Helix response

So, what does this all mean for Helix? Our 2021 picture continues to be dominated by strong growth, investment in training and recruitment of the very best people. Back in early 2021, when the signs of resource inflation and availability started to emerge, we carried out a detailed review of all current projects and identified those contracts exposed to procurement risk.

Through early and honest communication with our clients we were able to able to agree sensible risk contingency around possible project delays. By proposing alternative design solutions we avoided, where possible, materials sensitive to current market stress and through a panbusiness procurement strategy we capitalised on increased volume buying, assisted by off and on-site storage.

Client support

In addition to this agility, our success and growth is also underpinned by an unswerving focus on cashflow and availability of working capital. As part of this, we keep an open dialogue with clients to ensure payments are made on time and that a pragmatic approach is taken to contracts. In the public sector in particular, , it is important to do this not just through flexible payment terms, but also through a more tailored approach to the requirement for performance bonds. These bonds have become more expensive and now often require personal guarantees – this is a significant challenge for SMEs.

In addition, tender documents, both for projects and frameworks, frequently contain minimum financial requirements that are disproportionate to the job in hand. This ultimately means well-performing SMEs with strong corporate governance are in effect blocked from participating in delivery of housing projects, and also from fulfilling the broader ambition for SMEs to play a significant part in housing delivery.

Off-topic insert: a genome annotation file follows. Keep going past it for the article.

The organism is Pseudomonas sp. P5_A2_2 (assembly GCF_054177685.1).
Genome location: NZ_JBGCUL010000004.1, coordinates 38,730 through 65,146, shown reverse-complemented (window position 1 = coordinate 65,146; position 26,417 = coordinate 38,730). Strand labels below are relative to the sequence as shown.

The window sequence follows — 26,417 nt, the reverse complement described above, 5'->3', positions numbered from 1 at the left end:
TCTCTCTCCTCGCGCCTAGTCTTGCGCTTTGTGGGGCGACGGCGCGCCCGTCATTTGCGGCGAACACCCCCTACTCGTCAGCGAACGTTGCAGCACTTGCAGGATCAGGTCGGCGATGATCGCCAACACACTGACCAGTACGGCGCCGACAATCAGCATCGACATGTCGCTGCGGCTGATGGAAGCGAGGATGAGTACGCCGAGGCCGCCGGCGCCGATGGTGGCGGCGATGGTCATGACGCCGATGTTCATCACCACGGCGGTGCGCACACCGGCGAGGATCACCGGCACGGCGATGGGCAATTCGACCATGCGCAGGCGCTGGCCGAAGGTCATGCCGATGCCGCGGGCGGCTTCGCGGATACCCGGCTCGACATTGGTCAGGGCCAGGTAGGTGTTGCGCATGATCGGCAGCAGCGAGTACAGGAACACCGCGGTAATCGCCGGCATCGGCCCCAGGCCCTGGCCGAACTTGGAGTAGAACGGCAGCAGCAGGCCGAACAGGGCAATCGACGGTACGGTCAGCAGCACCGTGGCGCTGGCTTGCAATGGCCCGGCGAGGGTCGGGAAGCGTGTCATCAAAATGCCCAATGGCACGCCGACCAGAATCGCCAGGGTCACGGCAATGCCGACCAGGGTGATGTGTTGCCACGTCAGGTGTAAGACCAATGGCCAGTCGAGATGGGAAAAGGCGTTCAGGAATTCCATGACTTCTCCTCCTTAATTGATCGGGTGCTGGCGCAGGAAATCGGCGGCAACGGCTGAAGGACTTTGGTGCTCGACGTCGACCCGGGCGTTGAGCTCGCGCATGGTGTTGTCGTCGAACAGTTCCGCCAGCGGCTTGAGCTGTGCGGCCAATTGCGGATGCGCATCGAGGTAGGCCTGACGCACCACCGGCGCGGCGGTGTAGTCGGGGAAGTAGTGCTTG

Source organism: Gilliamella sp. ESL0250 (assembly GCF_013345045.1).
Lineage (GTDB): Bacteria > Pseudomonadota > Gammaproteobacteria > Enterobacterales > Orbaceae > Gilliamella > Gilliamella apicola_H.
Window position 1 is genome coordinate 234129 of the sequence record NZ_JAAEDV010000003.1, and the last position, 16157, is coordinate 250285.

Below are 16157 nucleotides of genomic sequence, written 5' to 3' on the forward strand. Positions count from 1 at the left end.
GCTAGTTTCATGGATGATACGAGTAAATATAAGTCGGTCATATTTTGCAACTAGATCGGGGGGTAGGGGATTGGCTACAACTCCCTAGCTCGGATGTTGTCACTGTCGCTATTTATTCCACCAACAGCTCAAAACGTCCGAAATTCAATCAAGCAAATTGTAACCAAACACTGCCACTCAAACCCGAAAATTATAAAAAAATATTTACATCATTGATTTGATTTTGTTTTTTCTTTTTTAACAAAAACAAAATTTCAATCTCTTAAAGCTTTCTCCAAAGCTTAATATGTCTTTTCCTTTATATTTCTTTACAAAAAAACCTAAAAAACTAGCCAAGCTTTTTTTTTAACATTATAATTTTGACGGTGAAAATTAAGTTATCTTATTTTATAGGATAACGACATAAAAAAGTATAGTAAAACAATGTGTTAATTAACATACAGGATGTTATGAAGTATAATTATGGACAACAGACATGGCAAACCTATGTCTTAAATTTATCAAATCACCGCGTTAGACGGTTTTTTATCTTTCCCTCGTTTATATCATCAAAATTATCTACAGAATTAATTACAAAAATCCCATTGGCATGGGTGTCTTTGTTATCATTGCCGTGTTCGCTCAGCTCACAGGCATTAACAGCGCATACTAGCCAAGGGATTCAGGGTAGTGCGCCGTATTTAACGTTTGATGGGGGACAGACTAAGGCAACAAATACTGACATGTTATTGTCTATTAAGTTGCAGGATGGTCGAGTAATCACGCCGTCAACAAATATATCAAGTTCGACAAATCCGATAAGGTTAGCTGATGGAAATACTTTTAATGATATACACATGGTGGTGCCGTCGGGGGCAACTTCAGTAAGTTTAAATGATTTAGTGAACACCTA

Despite these areas for improvement, there is so much to be positive about the future of this fantastic industry. I have seen first-hand the lifeline that construction has provided to the economy over the last 18 months. It continues to be a crucial time, with upcoming decisions about sustainable technology, skills, diversity and supporting small business, set to influence our wider economy for decades to come.

At Helix we are currently working on our plans for the next five years and, with the majority of our budgeted £20m turnover for 2022 almost secure, we have a fantastic platform to build from. We will have some exciting news to report soon, not just on the performance of our incredible team and new projects won by our contracting business, but with the scaling up of our development business, Helix Partnership Homes.

Homes England recently announced the forthcoming Greener Homes Alliance, which will see £175m provided as loan finance to SME house builders in the hope that this will allow SMEs to build more high-quality, energy-efficient homes across England. This is a perfect fit for Helix and another reason to continue confronting and solving current industry challenges and remain optimistic about the future.


Nic Davies is Managing Director at Helix

Nic Davies is Managing Director at Helix

Please get in touch if you would like to discuss our approach to creating brilliant buildings and how we may be able to help you deliver your goals.


To discuss this article please contact nic@helix.limited